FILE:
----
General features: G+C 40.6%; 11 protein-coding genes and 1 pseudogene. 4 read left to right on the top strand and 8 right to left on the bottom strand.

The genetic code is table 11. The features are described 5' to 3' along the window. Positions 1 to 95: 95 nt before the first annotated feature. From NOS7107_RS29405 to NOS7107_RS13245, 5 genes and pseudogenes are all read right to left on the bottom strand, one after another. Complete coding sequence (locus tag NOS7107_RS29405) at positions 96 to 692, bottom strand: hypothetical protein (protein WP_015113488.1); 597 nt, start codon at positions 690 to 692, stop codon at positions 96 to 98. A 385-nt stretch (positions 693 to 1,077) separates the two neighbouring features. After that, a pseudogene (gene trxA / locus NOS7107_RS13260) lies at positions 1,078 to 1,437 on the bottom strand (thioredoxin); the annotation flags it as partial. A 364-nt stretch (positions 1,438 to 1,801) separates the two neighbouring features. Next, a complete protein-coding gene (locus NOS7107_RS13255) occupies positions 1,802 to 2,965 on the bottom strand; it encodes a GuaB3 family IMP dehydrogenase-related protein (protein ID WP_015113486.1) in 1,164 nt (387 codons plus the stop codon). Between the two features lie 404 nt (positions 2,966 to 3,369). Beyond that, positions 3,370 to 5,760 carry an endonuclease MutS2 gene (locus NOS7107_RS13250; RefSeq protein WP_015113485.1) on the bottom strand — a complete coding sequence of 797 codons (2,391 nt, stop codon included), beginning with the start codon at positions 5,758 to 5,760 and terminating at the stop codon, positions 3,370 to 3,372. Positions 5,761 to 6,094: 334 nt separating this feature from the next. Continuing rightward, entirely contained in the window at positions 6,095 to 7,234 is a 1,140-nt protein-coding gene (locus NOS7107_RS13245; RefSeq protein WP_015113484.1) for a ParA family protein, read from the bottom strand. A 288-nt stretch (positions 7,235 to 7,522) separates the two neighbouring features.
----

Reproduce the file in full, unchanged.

General features: G+C 40.6%; 11 protein-coding genes and 1 pseudogene. 4 read left to right on the top strand and 8 right to left on the bottom strand.

The genetic code is table 11. The features are described 5' to 3' along the window. Positions 1 to 95: 95 nt before the first annotated feature. From NOS7107_RS29405 to NOS7107_RS13245, 5 genes and pseudogenes are all read right to left on the bottom strand, one after another. Complete coding sequence (locus tag NOS7107_RS29405) at positions 96 to 692, bottom strand: hypothetical protein (protein WP_015113488.1); 597 nt, start codon at positions 690 to 692, stop codon at positions 96 to 98. A 385-nt stretch (positions 693 to 1,077) separates the two neighbouring features. After that, a pseudogene (gene trxA / locus NOS7107_RS13260) lies at positions 1,078 to 1,437 on the bottom strand (thioredoxin); the annotation flags it as partial. A 364-nt stretch (positions 1,438 to 1,801) separates the two neighbouring features. Next, a complete protein-coding gene (locus NOS7107_RS13255) occupies positions 1,802 to 2,965 on the bottom strand; it encodes a GuaB3 family IMP dehydrogenase-related protein (protein ID WP_015113486.1) in 1,164 nt (387 codons plus the stop codon). Between the two features lie 404 nt (positions 2,966 to 3,369). Beyond that, positions 3,370 to 5,760 carry an endonuclease MutS2 gene (locus NOS7107_RS13250; RefSeq protein WP_015113485.1) on the bottom strand — a complete coding sequence of 797 codons (2,391 nt, stop codon included), beginning with the start codon at positions 5,758 to 5,760 and terminating at the stop codon, positions 3,370 to 3,372. Positions 5,761 to 6,094: 334 nt separating this feature from the next. Continuing rightward, entirely contained in the window at positions 6,095 to 7,234 is a 1,140-nt protein-coding gene (locus NOS7107_RS13245; RefSeq protein WP_015113484.1) for a ParA family protein, read from the bottom strand. A 288-nt stretch (positions 7,235 to 7,522) separates the two neighbouring features.